Last weekend we released a new video on YouTube giving the reasons why former Arkansas Gov. Mike Huckabee is “Chuck Norris approved” for president.

This upcoming weekend I’m giving the worldwide release (Dec. 7) of the children’s movie, “The Golden Compass,” a definite “Chuck Norris disapproval.”

I normally don’t critique others’ movies, but this one not only warrants critiquing but condemning. The reason is it will very subtly push agnosticism, atheism, secularism and anti-Christian thoughts upon youthful minds and hearts.

There is hot debate right now about this movie all over the Internet. And liberal news agencies and publications are waging war to assure its global proliferation, viewing and success.

Is this for real?

When I first heard about the movie via e-mail, I thought it was another Internet-perpetuated urban legend. I was shocked to discover it was real, and the books upon which it is based have already gained some award-winning acclaim. (They are a trilogy from Philip Pullman called “His Dark Materials.”)

On the surface, “The Golden Compass” comes across as another fantasy-filled movie like “Harry Potter” or “Chronicles of Narnia.” What lies beneath, however, is a tale spun with intention of promoting antagonism against the church and Christian belief.

The surface story

The story is fairly simple: “In a parallel universe, young [12-year old] Lyra Belacqua journeys to the far North to save her best friend and other kidnapped children from terrible experiments by a mysterious organization [which just happens to parallel a church-like organization].” Explained further:


Lyra Belaqua, living in Oxford’s Jordan College, is not but a young girl living among scholars. Her world may seem diverse, from physical embodiments of souls that take the shape of an animal, but similar with people around you to become friends and enemies. She is thrown into a perilous adventure when she overhears a conversation of an extraordinary microscopic particle, dust. This particle is said to unite different worlds, and is feared by many who want to destroy it forever. As Lyra is flung into the middle of this horrible struggle, she meets wondrous creatures both big and small, and villains who are not what they seem. Gobblers, that kidnap children, will turn out in the most unexpected places. And a magical compass of gold that will answer any question if one is skilled enough to read it. Lyra’s adventure continues throughout these three books, and the first is about to be told [via “The Golden Compass”].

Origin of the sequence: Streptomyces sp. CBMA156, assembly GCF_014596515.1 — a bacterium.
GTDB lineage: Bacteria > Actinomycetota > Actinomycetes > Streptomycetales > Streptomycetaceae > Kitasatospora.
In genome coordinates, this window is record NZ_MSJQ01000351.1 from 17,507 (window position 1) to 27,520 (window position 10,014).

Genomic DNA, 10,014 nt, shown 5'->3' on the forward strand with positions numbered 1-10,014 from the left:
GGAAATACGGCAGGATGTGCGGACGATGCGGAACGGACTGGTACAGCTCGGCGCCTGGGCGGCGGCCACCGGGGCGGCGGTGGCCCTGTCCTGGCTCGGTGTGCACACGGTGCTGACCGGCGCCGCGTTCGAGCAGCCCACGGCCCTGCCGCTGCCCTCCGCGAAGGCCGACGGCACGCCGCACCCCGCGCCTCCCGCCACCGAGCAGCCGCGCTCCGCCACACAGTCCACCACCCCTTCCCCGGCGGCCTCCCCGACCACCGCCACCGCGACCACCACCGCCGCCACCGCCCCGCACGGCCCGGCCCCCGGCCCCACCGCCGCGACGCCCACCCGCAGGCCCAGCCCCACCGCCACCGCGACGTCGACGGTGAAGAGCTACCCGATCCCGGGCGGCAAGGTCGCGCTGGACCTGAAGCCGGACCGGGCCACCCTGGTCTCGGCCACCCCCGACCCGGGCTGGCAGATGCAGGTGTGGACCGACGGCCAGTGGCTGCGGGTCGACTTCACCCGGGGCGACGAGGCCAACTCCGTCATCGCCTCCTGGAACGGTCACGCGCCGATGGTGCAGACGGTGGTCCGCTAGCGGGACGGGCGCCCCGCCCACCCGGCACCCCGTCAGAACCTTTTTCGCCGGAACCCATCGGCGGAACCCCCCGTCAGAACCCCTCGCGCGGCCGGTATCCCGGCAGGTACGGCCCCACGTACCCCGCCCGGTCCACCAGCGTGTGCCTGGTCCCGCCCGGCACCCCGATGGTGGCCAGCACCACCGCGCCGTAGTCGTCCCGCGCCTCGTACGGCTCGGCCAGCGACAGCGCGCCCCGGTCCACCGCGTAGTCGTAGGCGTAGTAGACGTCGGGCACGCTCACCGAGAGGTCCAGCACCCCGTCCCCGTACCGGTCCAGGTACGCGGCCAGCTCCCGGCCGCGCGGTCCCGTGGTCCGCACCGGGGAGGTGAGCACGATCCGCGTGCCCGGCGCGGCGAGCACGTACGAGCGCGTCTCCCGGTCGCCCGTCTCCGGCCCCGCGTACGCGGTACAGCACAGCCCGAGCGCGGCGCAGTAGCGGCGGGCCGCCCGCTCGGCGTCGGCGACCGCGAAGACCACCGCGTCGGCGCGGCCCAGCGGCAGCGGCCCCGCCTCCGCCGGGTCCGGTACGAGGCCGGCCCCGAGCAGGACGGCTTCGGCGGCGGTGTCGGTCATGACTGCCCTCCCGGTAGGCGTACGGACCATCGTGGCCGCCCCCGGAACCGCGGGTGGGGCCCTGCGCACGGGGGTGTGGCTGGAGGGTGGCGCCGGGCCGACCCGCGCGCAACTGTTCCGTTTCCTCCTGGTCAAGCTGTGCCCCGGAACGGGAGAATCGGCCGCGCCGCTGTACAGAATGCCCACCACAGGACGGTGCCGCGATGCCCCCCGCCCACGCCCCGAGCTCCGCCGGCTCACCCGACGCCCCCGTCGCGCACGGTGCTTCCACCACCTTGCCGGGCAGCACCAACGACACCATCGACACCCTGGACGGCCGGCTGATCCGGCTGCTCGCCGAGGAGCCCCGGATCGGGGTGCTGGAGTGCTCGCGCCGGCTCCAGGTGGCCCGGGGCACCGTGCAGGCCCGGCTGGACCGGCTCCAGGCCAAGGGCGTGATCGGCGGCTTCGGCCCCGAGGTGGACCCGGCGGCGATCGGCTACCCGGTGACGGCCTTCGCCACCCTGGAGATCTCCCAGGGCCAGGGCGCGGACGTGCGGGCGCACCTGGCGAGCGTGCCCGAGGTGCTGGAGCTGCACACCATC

What lies beneath

The problems with the movie lies not in imagination or ingenuity, but in authorship and analogy.

I strongly urge everyone to read the Focus on the Family review of “The Golden Compass.” Suffice it for me to highlight these few points from it.

Though Philip Pullman looks with disdain upon the works of C.S. Lewis saying, “I hate the ‘Narnia’ books, and I hate them with a deep and bitter passion”: